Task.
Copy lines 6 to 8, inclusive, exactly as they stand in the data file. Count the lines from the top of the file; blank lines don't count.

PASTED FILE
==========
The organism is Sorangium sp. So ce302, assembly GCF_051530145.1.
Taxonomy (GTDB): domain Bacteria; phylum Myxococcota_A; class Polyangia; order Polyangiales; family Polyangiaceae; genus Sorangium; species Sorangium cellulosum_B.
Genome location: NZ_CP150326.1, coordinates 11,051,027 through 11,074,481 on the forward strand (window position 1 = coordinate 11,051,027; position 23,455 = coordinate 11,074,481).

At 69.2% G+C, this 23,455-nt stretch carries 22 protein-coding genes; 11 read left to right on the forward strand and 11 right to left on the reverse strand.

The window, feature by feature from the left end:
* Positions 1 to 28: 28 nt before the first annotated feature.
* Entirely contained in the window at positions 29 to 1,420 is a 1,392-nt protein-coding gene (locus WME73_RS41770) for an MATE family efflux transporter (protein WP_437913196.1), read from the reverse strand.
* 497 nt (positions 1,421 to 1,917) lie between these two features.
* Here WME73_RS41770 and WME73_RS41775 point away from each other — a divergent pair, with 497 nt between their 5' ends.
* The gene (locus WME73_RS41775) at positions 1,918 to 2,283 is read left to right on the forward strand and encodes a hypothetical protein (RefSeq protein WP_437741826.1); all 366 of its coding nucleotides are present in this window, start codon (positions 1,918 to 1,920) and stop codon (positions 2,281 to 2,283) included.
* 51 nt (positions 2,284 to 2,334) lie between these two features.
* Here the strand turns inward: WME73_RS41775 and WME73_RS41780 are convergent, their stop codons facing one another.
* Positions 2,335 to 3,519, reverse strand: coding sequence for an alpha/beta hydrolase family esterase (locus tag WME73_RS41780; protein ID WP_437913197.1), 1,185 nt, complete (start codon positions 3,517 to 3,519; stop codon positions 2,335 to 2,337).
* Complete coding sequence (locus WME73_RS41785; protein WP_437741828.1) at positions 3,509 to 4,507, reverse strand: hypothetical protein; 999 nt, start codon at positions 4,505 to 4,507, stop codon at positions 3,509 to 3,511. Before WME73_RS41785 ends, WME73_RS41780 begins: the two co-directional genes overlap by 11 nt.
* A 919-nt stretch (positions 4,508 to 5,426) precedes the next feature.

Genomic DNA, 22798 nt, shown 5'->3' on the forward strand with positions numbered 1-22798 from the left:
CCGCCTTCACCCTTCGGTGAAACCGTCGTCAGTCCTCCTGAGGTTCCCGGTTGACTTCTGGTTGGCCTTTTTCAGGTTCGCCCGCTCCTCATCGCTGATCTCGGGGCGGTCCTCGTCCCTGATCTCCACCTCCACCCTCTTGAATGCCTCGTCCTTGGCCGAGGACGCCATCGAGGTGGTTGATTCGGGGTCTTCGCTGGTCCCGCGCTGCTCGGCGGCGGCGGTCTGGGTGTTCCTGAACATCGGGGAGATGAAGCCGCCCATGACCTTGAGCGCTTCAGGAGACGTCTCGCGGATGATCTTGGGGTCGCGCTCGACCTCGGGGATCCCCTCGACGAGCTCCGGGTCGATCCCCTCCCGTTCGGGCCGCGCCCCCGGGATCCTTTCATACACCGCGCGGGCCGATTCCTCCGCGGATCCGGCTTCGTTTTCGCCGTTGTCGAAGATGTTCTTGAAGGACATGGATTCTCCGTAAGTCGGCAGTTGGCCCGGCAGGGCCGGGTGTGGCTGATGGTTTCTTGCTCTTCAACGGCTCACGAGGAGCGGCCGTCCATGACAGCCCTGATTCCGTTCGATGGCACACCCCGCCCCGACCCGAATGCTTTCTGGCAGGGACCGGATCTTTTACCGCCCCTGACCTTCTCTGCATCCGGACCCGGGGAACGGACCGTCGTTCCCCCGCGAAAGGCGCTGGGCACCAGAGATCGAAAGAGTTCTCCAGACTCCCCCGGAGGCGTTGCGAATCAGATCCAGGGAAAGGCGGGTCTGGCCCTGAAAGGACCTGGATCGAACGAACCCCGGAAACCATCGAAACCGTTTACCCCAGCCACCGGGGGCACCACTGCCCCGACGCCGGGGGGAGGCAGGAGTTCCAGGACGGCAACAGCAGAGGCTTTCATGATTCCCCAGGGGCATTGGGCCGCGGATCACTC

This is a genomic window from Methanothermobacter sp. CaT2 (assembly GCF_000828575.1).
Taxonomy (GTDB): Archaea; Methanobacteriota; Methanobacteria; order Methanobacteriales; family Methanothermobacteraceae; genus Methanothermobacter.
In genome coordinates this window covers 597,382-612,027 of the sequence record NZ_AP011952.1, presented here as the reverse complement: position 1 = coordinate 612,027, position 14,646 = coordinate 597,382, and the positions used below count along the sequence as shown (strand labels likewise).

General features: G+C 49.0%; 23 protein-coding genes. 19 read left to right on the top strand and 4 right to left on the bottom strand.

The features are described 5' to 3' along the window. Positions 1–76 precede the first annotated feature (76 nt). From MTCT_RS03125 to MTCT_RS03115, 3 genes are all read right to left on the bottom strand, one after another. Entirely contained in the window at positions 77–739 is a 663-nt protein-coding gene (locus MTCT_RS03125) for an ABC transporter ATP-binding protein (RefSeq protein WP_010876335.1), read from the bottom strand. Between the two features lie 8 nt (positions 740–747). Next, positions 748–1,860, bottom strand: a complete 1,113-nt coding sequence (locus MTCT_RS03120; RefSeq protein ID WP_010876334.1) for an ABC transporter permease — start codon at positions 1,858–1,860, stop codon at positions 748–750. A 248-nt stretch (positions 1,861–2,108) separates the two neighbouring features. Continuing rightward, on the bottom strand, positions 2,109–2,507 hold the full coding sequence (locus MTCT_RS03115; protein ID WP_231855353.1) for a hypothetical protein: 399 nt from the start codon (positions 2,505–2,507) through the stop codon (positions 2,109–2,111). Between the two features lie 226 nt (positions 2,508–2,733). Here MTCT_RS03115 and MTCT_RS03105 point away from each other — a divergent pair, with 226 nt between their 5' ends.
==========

* Positions 1 to 28: 28 nt before the first annotated feature.
* Entirely contained in the window at positions 29 to 1,420 is a 1,392-nt protein-coding gene (locus WME73_RS41770) for an MATE family efflux transporter (protein WP_437913196.1), read from the reverse strand.
* 497 nt (positions 1,421 to 1,917) lie between these two features.